The Federal Court has ordered MobiSuper Pty Limited (MobiSuper) and MobiSuper’s financial services licensee, ZIB Financial Pty Limited (ZIB), to pay combined penalties of $250,000 for failures surrounding promotion of the MobiSuper Fund.
ASIC Deputy Chair Sarah Court said, ‘Superannuation is important for the future financial security of Australians. It is essential that consumers, when choosing their super fund, are not misled or given personal advice that is not in their best interests.’
MobiSuper customer service officers (CSOs) telephoned customers, including those who accepted the offer from MobiSuper of a search service to identify ‘lost’ superannuation held in accounts operated by other superannuation providers or the Australian Taxation Office.
The Court found that, in marketing telephone calls, MobiSuper CSOs:
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- provided personal advice without acting in the best interests of those consumers; and
- failed to warn consumers that the advice provided was based on incomplete or inaccurate information.
The Federal Court also found that MobiSuper:
- made misleading claims that consumers could save fees by opening an account with the MobiSuper Fund and consolidating or rolling over their superannuation into the account;
- failed to provide any Statements of Advice to consumers as required by law.
MobiSuper’s licensee, ZIB, has been ordered to pay a penalty for failures by MobiSuper CSOs and for ZIB’s failure to take reasonable steps to ensure that those failures did not occur. The Federal Court also found that ZIB did not comply with its obligation to ensure that the financial services covered by its licence, as provided by MobiSuper, were provided efficiently, honestly and fairly.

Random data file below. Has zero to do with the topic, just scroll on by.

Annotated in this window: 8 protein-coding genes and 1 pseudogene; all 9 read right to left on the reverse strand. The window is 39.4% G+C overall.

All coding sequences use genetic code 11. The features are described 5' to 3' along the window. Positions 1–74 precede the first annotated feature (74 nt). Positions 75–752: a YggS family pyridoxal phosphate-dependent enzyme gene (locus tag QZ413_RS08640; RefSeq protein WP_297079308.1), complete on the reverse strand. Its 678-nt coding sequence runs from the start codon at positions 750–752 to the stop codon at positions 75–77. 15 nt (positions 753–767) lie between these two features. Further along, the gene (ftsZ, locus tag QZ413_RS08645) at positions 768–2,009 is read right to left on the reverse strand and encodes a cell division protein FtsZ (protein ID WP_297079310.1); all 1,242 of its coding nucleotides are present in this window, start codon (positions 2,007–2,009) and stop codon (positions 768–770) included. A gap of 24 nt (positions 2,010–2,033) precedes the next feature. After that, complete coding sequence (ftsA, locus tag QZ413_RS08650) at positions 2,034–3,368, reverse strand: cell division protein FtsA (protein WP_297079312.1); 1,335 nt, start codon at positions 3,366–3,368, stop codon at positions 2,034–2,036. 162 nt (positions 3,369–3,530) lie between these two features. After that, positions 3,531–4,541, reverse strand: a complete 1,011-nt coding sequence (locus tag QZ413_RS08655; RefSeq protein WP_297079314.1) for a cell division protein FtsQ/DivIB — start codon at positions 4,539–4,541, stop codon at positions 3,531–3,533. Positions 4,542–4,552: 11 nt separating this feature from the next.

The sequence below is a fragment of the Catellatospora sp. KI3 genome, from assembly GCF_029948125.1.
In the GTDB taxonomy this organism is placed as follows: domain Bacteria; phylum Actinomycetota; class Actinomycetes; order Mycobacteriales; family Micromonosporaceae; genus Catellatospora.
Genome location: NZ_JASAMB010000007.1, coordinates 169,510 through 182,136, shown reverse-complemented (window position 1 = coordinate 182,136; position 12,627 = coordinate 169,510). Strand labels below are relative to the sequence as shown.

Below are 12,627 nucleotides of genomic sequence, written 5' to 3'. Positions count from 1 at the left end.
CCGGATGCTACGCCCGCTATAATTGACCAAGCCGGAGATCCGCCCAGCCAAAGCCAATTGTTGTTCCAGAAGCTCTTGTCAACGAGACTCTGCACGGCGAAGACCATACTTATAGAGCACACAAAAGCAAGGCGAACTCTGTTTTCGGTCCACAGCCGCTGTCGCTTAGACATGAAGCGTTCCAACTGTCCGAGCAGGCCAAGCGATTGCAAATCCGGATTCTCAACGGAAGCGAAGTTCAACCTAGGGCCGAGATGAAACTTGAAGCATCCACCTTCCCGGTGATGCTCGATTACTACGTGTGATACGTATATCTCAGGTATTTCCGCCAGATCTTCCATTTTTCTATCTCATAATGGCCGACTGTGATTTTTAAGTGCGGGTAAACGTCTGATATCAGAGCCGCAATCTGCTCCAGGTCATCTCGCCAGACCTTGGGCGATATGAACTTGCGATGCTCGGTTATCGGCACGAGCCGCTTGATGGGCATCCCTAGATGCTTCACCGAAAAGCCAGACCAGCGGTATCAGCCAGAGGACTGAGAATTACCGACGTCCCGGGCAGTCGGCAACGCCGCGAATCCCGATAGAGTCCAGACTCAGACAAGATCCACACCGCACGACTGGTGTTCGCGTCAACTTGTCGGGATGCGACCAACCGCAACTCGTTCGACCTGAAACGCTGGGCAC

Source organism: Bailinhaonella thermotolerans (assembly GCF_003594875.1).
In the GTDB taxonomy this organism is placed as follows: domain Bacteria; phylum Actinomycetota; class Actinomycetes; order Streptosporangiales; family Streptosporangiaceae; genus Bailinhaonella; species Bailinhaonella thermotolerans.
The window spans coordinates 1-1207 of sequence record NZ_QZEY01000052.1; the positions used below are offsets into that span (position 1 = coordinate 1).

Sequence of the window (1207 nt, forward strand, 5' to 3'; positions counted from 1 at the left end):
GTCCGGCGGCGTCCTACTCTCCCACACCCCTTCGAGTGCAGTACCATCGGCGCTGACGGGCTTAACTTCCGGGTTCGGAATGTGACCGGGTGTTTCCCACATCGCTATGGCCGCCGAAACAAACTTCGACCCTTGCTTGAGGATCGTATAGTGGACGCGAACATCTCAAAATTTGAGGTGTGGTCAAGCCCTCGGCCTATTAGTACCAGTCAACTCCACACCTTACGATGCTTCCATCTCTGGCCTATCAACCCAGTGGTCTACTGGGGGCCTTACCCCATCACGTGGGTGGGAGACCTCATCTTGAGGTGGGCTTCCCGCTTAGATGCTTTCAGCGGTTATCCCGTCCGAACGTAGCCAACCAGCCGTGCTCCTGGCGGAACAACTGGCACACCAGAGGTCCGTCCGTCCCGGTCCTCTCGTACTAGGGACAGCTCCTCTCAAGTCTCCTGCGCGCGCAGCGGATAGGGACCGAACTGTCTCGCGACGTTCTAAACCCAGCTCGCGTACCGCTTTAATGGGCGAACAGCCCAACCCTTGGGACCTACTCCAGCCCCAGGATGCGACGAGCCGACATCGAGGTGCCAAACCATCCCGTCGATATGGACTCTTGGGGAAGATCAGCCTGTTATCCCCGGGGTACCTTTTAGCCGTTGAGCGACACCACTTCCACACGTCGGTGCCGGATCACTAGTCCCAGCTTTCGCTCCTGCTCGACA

‘ASIC took on this case because of concerns that personal advice was being provided without the relevant legal protections, and consumers were being misled into moving their superannuation into the MobiSuper Fund. This practice was not focussed on what was best for the consumer. ASIC will continue to work to ensure licensees comply with the law and correctly monitor their corporate authorised representatives to prevent poor promotional behaviour,’ concluded Ms Court.
In her decision, Justice Charlesworth found that ZIB’s ‘acts and omissions fall short of the “sound ethical values and judgment” that are expected of a financial services licensee and constitutes a “serious departure from reasonable standards of performance of advice.”’
MobiSuper was the corporate authorised representative of ZIB’s financial services licence. MobiSuper was the promoter for the MobiSuper Fund, which is a division of the Tidswell Master Superannuation Plan.
The Federal Court previously declared that Tidswell Financial Services Ltd, the trustee of the Tidswell Master Superannuation Plan at the relevant time, failed to do all things necessary to ensure that the financial services covered by its licence were provided efficiently, honestly and fairly (21-190MR). Tidswell had contracted MobiSuper to promote the MobiSuper Fund to prospective members.